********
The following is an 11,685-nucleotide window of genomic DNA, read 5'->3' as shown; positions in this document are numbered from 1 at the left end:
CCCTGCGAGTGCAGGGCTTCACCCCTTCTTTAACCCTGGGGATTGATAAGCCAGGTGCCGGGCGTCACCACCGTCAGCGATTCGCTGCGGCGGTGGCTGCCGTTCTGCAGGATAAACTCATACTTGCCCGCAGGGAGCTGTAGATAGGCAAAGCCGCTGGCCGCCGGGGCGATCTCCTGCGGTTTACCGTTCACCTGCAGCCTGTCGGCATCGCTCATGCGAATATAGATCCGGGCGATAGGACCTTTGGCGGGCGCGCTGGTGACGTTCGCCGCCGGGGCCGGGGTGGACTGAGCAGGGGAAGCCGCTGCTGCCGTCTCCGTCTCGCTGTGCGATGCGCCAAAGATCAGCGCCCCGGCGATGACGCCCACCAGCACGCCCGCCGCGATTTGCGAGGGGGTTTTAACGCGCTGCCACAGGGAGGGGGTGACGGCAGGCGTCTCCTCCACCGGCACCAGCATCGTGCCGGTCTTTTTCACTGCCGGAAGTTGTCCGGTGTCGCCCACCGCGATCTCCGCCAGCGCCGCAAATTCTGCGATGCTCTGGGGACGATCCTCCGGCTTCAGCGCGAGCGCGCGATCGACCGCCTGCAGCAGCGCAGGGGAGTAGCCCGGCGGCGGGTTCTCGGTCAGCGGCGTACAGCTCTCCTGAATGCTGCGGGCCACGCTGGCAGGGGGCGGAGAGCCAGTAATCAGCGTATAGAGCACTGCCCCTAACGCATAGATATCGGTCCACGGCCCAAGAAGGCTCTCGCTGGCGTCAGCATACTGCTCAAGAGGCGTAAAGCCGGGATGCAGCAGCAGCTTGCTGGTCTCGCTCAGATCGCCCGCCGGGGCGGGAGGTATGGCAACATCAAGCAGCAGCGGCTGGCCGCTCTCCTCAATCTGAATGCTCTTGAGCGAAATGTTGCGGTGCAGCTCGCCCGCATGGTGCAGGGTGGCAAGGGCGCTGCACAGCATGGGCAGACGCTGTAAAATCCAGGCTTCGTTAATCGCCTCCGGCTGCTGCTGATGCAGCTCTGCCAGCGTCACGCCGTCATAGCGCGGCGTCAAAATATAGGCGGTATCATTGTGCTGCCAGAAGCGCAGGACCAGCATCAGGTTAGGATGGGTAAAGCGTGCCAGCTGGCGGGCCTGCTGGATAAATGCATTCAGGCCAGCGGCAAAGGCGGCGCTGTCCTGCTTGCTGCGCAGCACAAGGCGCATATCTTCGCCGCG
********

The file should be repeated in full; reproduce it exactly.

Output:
The following is an 11,685-nucleotide window of genomic DNA, read 5'->3' as shown; positions in this document are numbered from 1 at the left end:
CCCTGCGAGTGCAGGGCTTCACCCCTTCTTTAACCCTGGGGATTGATAAGCCAGGTGCCGGGCGTCACCACCGTCAGCGATTCGCTGCGGCGGTGGCTGCCGTTCTGCAGGATAAACTCATACTTGCCCGCAGGGAGCTGTAGATAGGCAAAGCCGCTGGCCGCCGGGGCGATCTCCTGCGGTTTACCGTTCACCTGCAGCCTGTCGGCATCGCTCATGCGAATATAGATCCGGGCGATAGGACCTTTGGCGGGCGCGCTGGTGACGTTCGCCGCCGGGGCCGGGGTGGACTGAGCAGGGGAAGCCGCTGCTGCCGTCTCCGTCTCGCTGTGCGATGCGCCAAAGATCAGCGCCCCGGCGATGACGCCCACCAGCACGCCCGCCGCGATTTGCGAGGGGGTTTTAACGCGCTGCCACAGGGAGGGGGTGACGGCAGGCGTCTCCTCCACCGGCACCAGCATCGTGCCGGTCTTTTTCACTGCCGGAAGTTGTCCGGTGTCGCCCACCGCGATCTCCGCCAGCGCCGCAAATTCTGCGATGCTCTGGGGACGATCCTCCGGCTTCAGCGCGAGCGCGCGATCGACCGCCTGCAGCAGCGCAGGGGAGTAGCCCGGCGGCGGGTTCTCGGTCAGCGGCGTACAGCTCTCCTGAATGCTGCGGGCCACGCTGGCAGGGGGCGGAGAGCCAGTAATCAGCGTATAGAGCACTGCCCCTAACGCATAGATATCGGTCCACGGCCCAAGAAGGCTCTCGCTGGCGTCAGCATACTGCTCAAGAGGCGTAAAGCCGGGATGCAGCAGCAGCTTGCTGGTCTCGCTCAGATCGCCCGCCGGGGCGGGAGGTATGGCAACATCAAGCAGCAGCGGCTGGCCGCTCTCCTCAATCTGAATGCTCTTGAGCGAAATGTTGCGGTGCAGCTCGCCCGCATGGTGCAGGGTGGCAAGGGCGCTGCACAGCATGGGCAGACGCTGTAAAATCCAGGCTTCGTTAATCGCCTCCGGCTGCTGCTGATGCAGCTCTGCCAGCGTCACGCCGTCATAGCGCGGCGTCAAAATATAGGCGGTATCATTGTGCTGCCAGAAGCGCAGGACCAGCATCAGGTTAGGATGGGTAAAGCGTGCCAGCTGGCGGGCCTGCTGGATAAATGCATTCAGGCCAGCGGCAAAGGCGGCGCTGTCCTGCTTGCTGCGCAGCACAAGGCGCATATCTTCGCCGCG